The British Crafts Blog

From Bodger to Broomsquire – photographing traditional British craftspeople at work

Posted in Book development, Heritage Crafts by britishcrafts on March 24, 2011
Paul Felix, photographer for The Book of Forgotten Crafts

Photographer Paul Felix

The Book of Forgotten Crafts, published by David & Charles

Paul Felix has spent over forty years photographing traditional craftsmen and women across Britain.  The best of these photographs appear in a new book The Book of Forgotten Crafts, which reveals the fascinating history of British craftsmanship in a series of interviews with leading crafters at work in Britain today.  Here Paul explains how he became involved.

“Crafts have always been in my family; both my grandfathers worked with their hands, one with brick and stone and the other with wood, and so did my father. They would say they saw themselves as tradesmen rather than craftsmen – it’s a fine line where one stops and the other starts. l remember my father making a very fine model of a sailing warship,  cutting and carving the wood and even making the cannons and cannon balls.  I didn’t follow him. Instead l became a press photographer working on national daily newspapers in London. After a few years l moved on to magazines and colour supplements. l found myself on assignments photographing craftsmen all over the country and I became fascinated by their work. My early memories of watching my father in his workshop gave me an ability to appreciate the finer points of their work. As newspapers and magazines changed to focus largely on the world of celebrity, crafts and stories about real people were pushed off the pages; but I continued to seek out and photograph traditional craftsmen whenever l could find them.

In 1999 Tom Quinn and l produced the popular craft book “Last of the Line” published by David & Charles. This generated some interest in the craft movement, and most magazines that cover country matters now like to feature crafts. This can only help the craftsmen and women of this country, each of whom has a very special  skill, and a love of what they do. But they need the all the help and publicity we can give them.

With Siân Ellis and Tom Quinn, my long-time collaborators and fellow crafts fans, I have been meeting and photographing some of the best craftspeople in the country. Now we’ve produced “The Book of Forgotten Crafts” and, with the help of David & Charles, l hope and believe we can promote craft in Britain and around the world.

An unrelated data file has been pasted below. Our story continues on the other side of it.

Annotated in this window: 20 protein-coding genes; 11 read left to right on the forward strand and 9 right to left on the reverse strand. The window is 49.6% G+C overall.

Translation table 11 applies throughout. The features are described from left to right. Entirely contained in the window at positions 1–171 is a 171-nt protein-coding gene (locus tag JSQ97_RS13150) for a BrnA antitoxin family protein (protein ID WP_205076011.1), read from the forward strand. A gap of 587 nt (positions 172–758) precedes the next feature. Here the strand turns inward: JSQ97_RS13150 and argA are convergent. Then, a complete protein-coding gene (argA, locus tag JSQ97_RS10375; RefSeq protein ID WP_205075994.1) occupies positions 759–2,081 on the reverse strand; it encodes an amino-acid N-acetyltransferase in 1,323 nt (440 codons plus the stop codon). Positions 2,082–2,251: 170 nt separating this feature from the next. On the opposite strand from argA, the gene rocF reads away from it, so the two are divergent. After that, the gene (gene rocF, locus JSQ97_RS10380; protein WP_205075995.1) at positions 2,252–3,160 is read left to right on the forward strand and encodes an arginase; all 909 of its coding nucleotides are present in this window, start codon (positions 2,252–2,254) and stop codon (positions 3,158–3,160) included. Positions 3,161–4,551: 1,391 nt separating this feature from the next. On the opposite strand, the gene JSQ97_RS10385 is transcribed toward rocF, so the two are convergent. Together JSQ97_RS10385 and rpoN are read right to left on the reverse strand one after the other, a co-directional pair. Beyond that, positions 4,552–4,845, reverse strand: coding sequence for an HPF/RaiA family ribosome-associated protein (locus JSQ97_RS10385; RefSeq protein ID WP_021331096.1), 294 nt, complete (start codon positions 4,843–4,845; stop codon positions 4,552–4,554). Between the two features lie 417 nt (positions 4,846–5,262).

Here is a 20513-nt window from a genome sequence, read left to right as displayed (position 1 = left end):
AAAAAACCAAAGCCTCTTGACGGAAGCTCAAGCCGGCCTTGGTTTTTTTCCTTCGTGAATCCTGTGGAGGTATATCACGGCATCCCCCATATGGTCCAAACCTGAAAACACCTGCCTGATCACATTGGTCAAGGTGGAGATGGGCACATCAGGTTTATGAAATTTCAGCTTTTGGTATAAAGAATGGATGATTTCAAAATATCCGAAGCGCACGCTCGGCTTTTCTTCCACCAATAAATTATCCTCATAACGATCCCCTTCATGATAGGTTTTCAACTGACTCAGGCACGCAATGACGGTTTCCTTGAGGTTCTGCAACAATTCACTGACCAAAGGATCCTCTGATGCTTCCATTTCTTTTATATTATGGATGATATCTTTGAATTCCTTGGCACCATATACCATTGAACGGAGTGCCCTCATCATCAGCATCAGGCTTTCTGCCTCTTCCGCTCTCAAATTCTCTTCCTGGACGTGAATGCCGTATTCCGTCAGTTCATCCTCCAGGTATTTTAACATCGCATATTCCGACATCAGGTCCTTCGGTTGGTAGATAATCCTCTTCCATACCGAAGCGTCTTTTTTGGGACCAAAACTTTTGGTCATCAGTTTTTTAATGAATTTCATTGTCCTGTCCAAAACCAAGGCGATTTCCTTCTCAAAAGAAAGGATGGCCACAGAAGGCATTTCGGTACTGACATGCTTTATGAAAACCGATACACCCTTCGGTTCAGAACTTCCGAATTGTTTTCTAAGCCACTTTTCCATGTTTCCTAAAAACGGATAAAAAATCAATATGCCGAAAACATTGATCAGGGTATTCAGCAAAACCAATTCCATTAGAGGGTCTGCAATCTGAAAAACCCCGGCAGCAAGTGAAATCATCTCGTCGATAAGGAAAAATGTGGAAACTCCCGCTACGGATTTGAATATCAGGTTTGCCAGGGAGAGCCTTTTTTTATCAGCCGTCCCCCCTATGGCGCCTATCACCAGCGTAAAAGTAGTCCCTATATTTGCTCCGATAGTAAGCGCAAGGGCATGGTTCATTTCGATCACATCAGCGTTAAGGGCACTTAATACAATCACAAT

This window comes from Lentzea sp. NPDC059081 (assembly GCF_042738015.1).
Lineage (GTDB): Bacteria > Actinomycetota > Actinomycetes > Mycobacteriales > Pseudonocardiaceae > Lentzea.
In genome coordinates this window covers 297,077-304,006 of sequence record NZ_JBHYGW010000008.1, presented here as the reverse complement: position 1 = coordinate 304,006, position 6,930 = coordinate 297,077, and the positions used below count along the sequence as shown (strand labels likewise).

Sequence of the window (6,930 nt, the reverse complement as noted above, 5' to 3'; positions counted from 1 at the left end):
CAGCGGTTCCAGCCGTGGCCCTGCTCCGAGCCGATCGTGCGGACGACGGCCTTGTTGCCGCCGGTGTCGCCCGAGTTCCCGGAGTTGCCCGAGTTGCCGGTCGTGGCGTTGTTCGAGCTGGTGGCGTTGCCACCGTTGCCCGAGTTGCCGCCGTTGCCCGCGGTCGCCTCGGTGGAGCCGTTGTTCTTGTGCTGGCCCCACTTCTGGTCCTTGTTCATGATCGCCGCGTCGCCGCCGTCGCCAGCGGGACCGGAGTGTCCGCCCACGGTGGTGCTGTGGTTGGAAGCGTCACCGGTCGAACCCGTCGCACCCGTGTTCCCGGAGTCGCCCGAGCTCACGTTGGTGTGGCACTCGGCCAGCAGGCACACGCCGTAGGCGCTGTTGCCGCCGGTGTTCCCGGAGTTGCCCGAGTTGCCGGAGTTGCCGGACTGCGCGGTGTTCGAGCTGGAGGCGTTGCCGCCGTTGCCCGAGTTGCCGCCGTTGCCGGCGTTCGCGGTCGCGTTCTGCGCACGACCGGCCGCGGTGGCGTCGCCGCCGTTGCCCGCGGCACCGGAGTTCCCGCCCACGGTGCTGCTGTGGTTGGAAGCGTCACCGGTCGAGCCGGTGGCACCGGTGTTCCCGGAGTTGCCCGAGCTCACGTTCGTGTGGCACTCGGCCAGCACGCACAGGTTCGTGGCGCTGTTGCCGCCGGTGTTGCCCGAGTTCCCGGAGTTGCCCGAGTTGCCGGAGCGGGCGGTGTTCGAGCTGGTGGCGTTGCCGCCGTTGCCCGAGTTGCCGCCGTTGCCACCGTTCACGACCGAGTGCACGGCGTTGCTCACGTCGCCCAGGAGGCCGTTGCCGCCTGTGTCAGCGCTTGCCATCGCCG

Dyer and Felt Maker from the Book of Forgotten Crafts

Jane Meredith, dyer and felt maker

Adam King, broomsquire

Adam King, maker of besom brooms

Julian Goodacre, bagpipe maker

Bee skep maker from The Book of Forgotten Crafts

David Chubb, bee skep maker



I never fail to be impressed by the commitment of craftspeople, their unrivalled knowledge, their tremendous skills, and the intense passion they have for what they do. In most cases they are continuing a long tradition that stretches back into the mists of time, often using the simplest of tools and methods that would have been familiar to their counterparts centuries ago. That’s not to say that in some cases they have not taken advantage of modern technology; however, that does not stop the products they make from being thoroughly hand crafted. My father showed me the way, just as the previous generation had shown him.

I think we are so lucky to have this large pool of craftspeople in this country – we could have filled this new book twice over! Now, I just hope we can support them, particularly by buying their goods. After all, a man making suits of armour has a very small customer base, but then he only needs one or two orders each year.  By contrast, importers of cheap goods are only interested in large quantities, and quality may not be a priority.

Craftspeople in this country can – and do – supply very high quality merchandise that you only get from handmade products, using only the very best materials. Over recent years people in Britain have got into the mindset that cheap is best, and they are perhaps reluctant to pay extra for good quality.

Another of the problems many craftspeople have is the difficulty of charging a realistic rate for their time, which tends to make their business uneconomic. One craftsman I knew, who made fine fishing rods, felt unable to charge a sensible rate, and a few weeks after l photographed him he decided to shut up shop. I’m sure his customers would have paid a little extra.  It’s a great loss to see all that skill wasted. However, some craftsmen have moved with the times, and do charge the going rate, while others run courses on their crafts, which have become very popular with the public. These have the benefits of providing craftspeope with income, giving them pleasure of passing on their skills and hopefully inspiring a new generation.

I hope that The Book of Forgotten Crafts will encourage more people of all ages to take an interest and get involved, and that it will re-kindle a desire for beautiful, handmade objects – and that the public will learn to appreciate their true worth.” Paul Felix, February 2011

The Book of Forgotten Crafts, published by David & Charles

The Book of Forgotten Crafts: Keeping the Traditions Alive by Paul Felix, Siân Ellis and Tom Quinn

Foreword by Robin Wood, Chair, Heritage Crafts Association

978 0 7153 3831 5    256 pages   colour photographs throughout

£20 hardback

Buy now at an excellent discount from RUBooks


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